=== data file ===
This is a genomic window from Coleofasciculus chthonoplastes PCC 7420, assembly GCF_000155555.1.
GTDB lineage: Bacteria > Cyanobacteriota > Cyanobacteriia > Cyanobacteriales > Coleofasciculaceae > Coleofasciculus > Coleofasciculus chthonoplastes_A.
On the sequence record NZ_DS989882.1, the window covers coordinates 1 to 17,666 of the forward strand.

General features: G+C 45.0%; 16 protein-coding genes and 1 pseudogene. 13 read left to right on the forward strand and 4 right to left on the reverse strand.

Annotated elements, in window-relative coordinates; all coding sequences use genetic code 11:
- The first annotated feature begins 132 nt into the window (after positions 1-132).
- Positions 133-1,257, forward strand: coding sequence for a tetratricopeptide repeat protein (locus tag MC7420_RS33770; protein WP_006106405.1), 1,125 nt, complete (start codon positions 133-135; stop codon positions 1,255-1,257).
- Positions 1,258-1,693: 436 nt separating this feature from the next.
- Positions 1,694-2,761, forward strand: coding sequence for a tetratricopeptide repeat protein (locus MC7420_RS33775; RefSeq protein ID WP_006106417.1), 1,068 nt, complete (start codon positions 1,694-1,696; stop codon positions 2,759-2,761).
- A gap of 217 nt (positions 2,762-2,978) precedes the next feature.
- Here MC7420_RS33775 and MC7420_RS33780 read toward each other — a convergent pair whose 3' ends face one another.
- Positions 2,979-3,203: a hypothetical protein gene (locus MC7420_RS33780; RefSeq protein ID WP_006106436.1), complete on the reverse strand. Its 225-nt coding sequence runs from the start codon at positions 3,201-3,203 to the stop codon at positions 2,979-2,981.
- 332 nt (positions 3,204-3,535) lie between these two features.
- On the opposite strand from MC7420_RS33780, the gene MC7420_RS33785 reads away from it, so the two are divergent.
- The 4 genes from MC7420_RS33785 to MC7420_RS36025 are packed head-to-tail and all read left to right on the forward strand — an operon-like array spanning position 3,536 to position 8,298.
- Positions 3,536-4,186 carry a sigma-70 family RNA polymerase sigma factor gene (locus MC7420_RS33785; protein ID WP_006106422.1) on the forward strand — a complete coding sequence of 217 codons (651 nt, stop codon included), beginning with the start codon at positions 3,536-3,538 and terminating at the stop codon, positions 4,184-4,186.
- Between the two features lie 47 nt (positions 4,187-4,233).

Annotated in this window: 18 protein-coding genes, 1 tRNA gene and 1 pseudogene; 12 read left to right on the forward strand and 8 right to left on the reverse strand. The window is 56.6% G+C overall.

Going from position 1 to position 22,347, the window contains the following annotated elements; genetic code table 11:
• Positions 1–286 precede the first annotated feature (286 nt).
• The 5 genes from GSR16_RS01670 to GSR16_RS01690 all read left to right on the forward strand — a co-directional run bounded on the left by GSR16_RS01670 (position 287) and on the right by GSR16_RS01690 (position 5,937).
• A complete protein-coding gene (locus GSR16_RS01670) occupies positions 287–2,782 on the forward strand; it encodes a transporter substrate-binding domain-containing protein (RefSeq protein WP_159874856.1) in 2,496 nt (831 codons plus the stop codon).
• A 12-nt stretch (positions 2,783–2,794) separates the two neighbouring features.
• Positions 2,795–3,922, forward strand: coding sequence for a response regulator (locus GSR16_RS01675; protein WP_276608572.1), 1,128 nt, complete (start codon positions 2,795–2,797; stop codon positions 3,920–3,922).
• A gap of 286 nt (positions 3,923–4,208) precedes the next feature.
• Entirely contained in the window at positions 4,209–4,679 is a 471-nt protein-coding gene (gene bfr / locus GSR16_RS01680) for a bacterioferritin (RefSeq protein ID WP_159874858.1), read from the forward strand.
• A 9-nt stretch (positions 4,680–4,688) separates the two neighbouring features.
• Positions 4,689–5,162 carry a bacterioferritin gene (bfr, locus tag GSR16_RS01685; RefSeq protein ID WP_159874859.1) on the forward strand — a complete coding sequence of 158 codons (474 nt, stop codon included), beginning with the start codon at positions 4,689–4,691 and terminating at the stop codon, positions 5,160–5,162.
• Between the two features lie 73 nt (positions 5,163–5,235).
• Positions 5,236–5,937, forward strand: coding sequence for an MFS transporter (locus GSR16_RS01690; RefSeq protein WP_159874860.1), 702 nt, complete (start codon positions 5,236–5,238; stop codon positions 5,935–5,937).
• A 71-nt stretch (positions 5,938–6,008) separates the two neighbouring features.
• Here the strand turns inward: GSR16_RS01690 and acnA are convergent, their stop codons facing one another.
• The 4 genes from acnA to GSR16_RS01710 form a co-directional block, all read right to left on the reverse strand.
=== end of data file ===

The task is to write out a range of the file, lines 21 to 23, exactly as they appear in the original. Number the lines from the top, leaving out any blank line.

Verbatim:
• The 5 genes from GSR16_RS01670 to GSR16_RS01690 all read left to right on the forward strand — a co-directional run bounded on the left by GSR16_RS01670 (position 287) and on the right by GSR16_RS01690 (position 5,937).
• A complete protein-coding gene (locus GSR16_RS01670) occupies positions 287–2,782 on the forward strand; it encodes a transporter substrate-binding domain-containing protein (RefSeq protein WP_159874856.1) in 2,496 nt (831 codons plus the stop codon).
• A 12-nt stretch (positions 2,783–2,794) separates the two neighbouring features.